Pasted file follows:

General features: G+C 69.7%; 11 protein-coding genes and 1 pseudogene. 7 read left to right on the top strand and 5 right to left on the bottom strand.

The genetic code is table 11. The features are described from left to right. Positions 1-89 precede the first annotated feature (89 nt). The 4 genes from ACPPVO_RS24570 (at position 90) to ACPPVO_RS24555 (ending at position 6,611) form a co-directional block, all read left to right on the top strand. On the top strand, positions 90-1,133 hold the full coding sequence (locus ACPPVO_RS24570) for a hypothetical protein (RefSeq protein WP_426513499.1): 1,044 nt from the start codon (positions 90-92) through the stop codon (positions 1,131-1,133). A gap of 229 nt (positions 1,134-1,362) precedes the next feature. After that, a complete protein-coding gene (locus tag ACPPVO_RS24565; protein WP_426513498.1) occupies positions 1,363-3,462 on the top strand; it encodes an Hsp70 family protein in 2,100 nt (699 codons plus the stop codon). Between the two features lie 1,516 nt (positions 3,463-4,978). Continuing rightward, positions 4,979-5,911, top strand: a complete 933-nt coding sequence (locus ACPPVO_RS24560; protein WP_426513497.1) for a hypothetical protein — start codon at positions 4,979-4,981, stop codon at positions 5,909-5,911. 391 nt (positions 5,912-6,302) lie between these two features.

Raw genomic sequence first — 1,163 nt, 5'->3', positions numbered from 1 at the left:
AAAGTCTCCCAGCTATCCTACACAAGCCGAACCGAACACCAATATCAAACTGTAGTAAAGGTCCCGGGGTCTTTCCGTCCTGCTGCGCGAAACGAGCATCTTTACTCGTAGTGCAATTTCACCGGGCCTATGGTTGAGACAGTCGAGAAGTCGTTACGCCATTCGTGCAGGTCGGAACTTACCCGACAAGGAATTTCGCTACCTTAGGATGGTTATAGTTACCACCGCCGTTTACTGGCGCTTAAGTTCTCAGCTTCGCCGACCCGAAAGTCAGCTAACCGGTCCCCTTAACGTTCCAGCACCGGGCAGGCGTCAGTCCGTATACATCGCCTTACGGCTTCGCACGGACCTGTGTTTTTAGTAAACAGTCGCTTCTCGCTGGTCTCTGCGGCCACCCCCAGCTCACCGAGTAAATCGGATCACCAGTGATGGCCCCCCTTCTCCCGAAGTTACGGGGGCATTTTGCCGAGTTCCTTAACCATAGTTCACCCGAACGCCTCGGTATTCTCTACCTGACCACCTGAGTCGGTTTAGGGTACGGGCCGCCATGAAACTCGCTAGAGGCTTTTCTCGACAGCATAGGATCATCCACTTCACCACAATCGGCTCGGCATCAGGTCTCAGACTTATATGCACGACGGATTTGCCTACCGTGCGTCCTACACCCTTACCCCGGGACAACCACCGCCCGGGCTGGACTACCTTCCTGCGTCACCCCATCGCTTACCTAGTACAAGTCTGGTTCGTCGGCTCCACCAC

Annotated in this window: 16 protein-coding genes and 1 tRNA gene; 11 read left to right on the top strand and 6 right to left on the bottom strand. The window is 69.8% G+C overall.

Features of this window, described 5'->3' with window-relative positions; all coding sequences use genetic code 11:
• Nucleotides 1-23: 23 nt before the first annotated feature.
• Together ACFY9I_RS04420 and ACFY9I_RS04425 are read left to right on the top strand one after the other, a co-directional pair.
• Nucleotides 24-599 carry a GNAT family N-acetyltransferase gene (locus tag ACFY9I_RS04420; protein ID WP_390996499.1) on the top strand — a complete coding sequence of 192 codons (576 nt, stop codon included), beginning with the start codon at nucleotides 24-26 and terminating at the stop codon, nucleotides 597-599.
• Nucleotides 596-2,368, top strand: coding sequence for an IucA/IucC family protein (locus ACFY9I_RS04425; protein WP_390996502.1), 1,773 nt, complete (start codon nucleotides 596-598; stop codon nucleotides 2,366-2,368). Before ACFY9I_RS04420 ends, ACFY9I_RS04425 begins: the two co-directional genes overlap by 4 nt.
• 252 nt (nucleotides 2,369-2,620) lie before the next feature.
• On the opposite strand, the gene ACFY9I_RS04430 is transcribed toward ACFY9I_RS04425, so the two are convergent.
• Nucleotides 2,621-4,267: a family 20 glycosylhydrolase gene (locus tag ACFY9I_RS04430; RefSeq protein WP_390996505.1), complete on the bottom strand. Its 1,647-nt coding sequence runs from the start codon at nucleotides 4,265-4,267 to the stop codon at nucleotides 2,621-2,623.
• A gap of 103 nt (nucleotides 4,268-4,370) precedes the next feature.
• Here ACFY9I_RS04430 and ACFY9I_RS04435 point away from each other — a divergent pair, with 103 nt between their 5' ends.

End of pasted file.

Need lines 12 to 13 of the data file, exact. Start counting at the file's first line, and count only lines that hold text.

• On the opposite strand, the gene ACFY9I_RS04430 is transcribed toward ACFY9I_RS04425, so the two are convergent.
• Nucleotides 2,621-4,267: a family 20 glycosylhydrolase gene (locus tag ACFY9I_RS04430; RefSeq protein WP_390996505.1), complete on the bottom strand. Its 1,647-nt coding sequence runs from the start codon at nucleotides 4,265-4,267 to the stop codon at nucleotides 2,621-2,623.